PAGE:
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Encyclopædia Britannica Eleventh Edition
The Encyclopædia Britannica
Encyclopædia Britannica
Eleventh Edition (1910–11) is a 29-volume reference work, an edition of the Encyclopædia Britannica. It was developed during the encyclopaedia's transition from a British to an American publication. Some of its articles were written by the best-known scholars of the time. This edition of the encyclopedia, containing 40,000 entries, is now in the public domain; and many of its articles have been used as a basis for articles in.[1] However, the outdated nature of some of its content makes its use as a source for modern scholarship problematic
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Copper Sheathing
Copper
Copper
sheathing is the practice of protecting the under-water hull of a ship or boat from the corrosive effects of salt water and biofouling through the use of copper plates affixed to the outside of the hull. It was pioneered and developed by the Royal Navy
Royal Navy
during the 18th century.Contents1 Development 2 Widespread implementation 3 Civilian use 4 Humphry Davy's experiments with copper sheathing 5 Other uses 6 See also 7 References 8 External linksDevelopment[edit] Deterioration of the hull of a wooden ship was a significant problem during the Age of Sail. Ships' hulls were under continuous attack by shipworm, barnacles and various marine weeds, all of which had some adverse effect on the ship, be it structurally, in the case of the worm, or affecting speed and handling in the case of the weeds. The most common methods of dealing with these problems were through the use of wood, and sometimes lead, sheathing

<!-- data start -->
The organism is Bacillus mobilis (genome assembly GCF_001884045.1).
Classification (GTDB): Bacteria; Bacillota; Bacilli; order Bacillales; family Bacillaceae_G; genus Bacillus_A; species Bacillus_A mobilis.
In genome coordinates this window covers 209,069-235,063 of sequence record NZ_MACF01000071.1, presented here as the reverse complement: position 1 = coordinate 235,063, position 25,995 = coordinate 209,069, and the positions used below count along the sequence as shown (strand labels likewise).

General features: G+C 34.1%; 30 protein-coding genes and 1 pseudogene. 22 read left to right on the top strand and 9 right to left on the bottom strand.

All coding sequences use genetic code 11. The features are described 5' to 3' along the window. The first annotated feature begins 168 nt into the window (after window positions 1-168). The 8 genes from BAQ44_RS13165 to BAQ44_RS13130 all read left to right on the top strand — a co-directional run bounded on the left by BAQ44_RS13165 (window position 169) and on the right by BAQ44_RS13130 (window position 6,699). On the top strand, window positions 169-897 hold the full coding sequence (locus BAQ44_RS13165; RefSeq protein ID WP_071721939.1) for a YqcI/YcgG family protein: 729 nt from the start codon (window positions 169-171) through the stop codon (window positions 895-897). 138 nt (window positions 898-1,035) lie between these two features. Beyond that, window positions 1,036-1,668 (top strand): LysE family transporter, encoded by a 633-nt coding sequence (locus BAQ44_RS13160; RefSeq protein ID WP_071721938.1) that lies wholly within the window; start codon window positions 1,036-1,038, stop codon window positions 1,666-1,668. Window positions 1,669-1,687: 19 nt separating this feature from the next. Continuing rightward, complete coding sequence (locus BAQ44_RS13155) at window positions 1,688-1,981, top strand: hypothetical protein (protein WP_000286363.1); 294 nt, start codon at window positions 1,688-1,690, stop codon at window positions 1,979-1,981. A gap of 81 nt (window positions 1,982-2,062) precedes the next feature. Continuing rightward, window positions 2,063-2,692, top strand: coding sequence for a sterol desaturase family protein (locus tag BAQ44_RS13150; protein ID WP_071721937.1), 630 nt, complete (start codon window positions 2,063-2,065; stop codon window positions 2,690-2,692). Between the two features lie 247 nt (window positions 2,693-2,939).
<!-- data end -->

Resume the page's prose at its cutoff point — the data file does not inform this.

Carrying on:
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International Standard Book Number
"ISBN" redirects here. For other uses, see ISBN (other).International Standard Book
Book
NumberA 13-digit ISBN, 978-3-16-148410-0, as represented by an EAN-13 bar codeAcronym ISBNIntroduced 1970; 48 years ago (1970)Managing organisation International ISBN AgencyNo. of digits 13 (formerly 10)Check digit Weighted sumExample 978-3-16-148410-0Website www.isbn-international.orgThe International Standard Book
Book